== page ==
• Ecologist – researches on the relationships between living and non-living things
  • Energy Manager – designs systems that reduce energy costs
  • Environmental Lawyer – defends cases relating to environmental destruction
  • Entomologist – researches on the physiology and behavior of insects
  • Fisheries Officer – implements programs for the conservation and protection of fisheries
  • Forest Worker – implements programs for the conservation and protection of forests.
  • Horticulturist – oversees agricultural farm process from planting to distribution of produce
  • Hydrologist – studies surface and groundwater distribution and circulation
  • Marine Biologist – perform research on the physiology and behavior of marine organisms
  • Meteorologist – studies the weather and generates weather forecasts
  • Microbiologist – researches on the physiology of microorganisms for health recommendations
  • Molecular Biologist – studies the structure and function of cells
  • Oceanographer – studies the physical and chemical dynamics of the ocean
  • Pollution Control Officer - oversees the strict implementation of pollution standards
  • Seismologist – studies earth movement and projects earthquake, as well as, volcanic activities
  • Repair and Maintenance of Wastewater Infrastructure – monitors pipes and related machines
  • Segmental Paver – constructs pathways in green, urban spaces
  • Tree Trimmer – maintains vegetation growth in green, urban spaces
  • Wildlife Biologist – oversees the protection of wildlife
  • Wildlife Park Ranger – implements police-power in the protection of wildlife

Environmental Non-Profit Organizations

Along with the growing job market of for-profit companies is the growth of environmental non-profit organizations. Non-profits are entities that specifically lobby and advocate for environmental, social, and political change ultimately using its revenues to address a cause rather than distributing profits to shareholders or business owners.
Examples of environmental non-profits are:
  • The Nature Conservancy – advocates for land and water conservation since 1951
  • The Union of Concerned Scientists – combines science and advocacy to create practical innovations and solutions for a sustainable future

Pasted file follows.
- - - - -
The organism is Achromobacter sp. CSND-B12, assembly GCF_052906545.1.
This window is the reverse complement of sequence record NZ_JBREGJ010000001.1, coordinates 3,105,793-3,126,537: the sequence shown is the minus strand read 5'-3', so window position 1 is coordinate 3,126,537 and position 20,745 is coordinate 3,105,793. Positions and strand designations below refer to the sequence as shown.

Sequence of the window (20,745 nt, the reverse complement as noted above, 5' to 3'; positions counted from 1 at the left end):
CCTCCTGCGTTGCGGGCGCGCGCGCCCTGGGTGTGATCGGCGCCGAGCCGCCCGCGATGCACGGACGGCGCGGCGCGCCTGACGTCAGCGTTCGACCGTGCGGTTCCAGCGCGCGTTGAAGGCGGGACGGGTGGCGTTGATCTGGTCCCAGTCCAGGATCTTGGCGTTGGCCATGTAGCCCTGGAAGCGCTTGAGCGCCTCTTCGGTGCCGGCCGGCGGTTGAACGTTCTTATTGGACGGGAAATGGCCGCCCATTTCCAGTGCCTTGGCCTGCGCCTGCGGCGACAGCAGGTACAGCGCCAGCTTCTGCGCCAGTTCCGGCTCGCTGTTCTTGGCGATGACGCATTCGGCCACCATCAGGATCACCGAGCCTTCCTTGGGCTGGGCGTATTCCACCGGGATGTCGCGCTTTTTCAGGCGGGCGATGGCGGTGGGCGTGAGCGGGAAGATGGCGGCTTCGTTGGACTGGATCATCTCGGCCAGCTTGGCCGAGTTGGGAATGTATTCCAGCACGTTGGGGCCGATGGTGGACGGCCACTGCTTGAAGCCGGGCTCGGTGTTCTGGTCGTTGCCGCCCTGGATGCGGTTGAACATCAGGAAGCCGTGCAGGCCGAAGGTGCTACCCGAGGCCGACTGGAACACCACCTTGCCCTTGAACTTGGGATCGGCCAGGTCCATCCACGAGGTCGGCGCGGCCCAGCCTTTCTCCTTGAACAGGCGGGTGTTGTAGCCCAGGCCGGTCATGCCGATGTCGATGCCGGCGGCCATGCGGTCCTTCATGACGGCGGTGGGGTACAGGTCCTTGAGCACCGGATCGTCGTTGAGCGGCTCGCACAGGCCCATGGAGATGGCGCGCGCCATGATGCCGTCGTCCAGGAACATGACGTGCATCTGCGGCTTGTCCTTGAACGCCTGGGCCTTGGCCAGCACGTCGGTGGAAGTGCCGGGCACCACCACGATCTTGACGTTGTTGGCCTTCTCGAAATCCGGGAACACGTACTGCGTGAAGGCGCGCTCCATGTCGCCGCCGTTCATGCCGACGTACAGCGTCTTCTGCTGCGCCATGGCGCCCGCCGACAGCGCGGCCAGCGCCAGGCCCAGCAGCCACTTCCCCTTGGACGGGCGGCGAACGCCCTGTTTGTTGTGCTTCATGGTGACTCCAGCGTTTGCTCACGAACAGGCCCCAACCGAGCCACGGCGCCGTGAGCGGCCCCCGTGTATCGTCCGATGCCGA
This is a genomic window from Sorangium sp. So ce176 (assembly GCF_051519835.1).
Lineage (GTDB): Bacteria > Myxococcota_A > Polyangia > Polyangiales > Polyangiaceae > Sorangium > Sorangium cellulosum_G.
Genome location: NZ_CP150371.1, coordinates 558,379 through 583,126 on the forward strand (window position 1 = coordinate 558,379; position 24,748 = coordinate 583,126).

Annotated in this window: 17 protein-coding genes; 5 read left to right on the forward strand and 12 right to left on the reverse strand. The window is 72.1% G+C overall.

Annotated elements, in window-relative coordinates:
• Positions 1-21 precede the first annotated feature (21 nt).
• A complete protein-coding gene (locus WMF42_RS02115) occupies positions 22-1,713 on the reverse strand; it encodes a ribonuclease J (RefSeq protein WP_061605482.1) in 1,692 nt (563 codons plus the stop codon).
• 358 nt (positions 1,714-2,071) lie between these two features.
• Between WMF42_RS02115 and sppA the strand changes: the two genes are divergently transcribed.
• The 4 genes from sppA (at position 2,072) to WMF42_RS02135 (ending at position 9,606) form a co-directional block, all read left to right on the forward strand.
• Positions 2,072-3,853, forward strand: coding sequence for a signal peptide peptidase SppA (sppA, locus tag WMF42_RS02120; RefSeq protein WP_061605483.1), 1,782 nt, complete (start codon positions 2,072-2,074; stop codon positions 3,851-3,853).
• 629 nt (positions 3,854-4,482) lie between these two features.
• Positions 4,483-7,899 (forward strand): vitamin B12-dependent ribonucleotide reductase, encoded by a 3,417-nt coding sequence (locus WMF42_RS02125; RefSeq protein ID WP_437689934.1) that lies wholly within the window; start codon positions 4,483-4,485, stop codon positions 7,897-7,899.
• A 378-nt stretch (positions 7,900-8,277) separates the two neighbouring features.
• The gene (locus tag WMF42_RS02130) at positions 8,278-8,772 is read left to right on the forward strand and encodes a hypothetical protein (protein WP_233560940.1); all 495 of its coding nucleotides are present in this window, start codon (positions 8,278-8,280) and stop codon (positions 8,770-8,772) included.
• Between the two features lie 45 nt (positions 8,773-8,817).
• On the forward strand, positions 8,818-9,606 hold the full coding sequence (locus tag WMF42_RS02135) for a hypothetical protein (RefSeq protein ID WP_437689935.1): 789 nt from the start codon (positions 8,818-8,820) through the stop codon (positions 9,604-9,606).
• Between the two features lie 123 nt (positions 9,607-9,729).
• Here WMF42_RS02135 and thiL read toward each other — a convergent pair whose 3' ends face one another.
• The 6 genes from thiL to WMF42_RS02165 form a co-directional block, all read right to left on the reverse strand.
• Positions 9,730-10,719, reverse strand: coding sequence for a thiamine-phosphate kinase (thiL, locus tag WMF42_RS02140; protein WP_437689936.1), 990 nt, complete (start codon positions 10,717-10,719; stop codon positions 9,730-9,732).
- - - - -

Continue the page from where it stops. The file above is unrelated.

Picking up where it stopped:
• The Environmental Defense Fund – combines science and economics to find solutions to environmental problems.
  • The Sierra Club – a movement that brings people together to voice out the environment where and when it is much needed.
  • The World Wildlife Fund – combines science and advocacy to address issues surrounding forests, oceans, freshwater bodies, wildlife, food and climate.
  • 350.org- advocates for the use of renewable energy
  • Greenpeace Fund – a movement that protests against plastic pollution, offshore drilling, deforestation,
  • lack of sustainable food and many more environmental issues since 1971.
  • Ocean Conservancy – geared towards finding science-based solutions for a healthier ocean
  • Center for Biological Diversity – combines biological science and legal expertise to implement
  • conservation programs
  • Conservation International – an organization that pushes for: the utilization of renewable sources of energy, conservation of natural biomes (forests, oceans, etc.) and its resources that could lead to food scarcity, loss of livelihood and eventually global stability.
  • Oceana – implements programs that enhance the livelihood of coastal communities, as well as, protect the marine environment.

The best time to find an environmental job is now!

The International Panel of Climate Change (IPCC) states that the maximum safe limit of global temperature increase should only be at 1.5oC. At present, scientists are projecting an increase of about 4oC in the year 2100. If you imagine, thats within arms reach for Generation Z which comprises about 32% of 2019s global population.
In addition, looking back between the interglacial period, 800,00 years ago, and the present, the highest atmospheric concentration of carbon dioxide recorded was only up to 300ppm. However, 2019 concentrations were observed at 415 ppm, a value that has exponentially increased over the last 75 years. Now this may sound a bit gradual for a lot of people, but remember that global temperatures (influenced by the entrapment of greenhouse gases, like CO2) basically regulate all life on earth and the replenishment of its natural resources.
A degree Celsius increase in sea surface temperature for example could already cause massive coral bleaching and such has been documented in the Coral Triangle during El Niño months since 2015. Furthermore, hotter temperatures, forest fires, and stronger natural disasters will risk agricultural production, thereby affecting the livelihood of millions.
While it’s critically important to assess our own impact and individual ways of living, one of the best ways to address our global environmental situation is by applying to your first climate change job!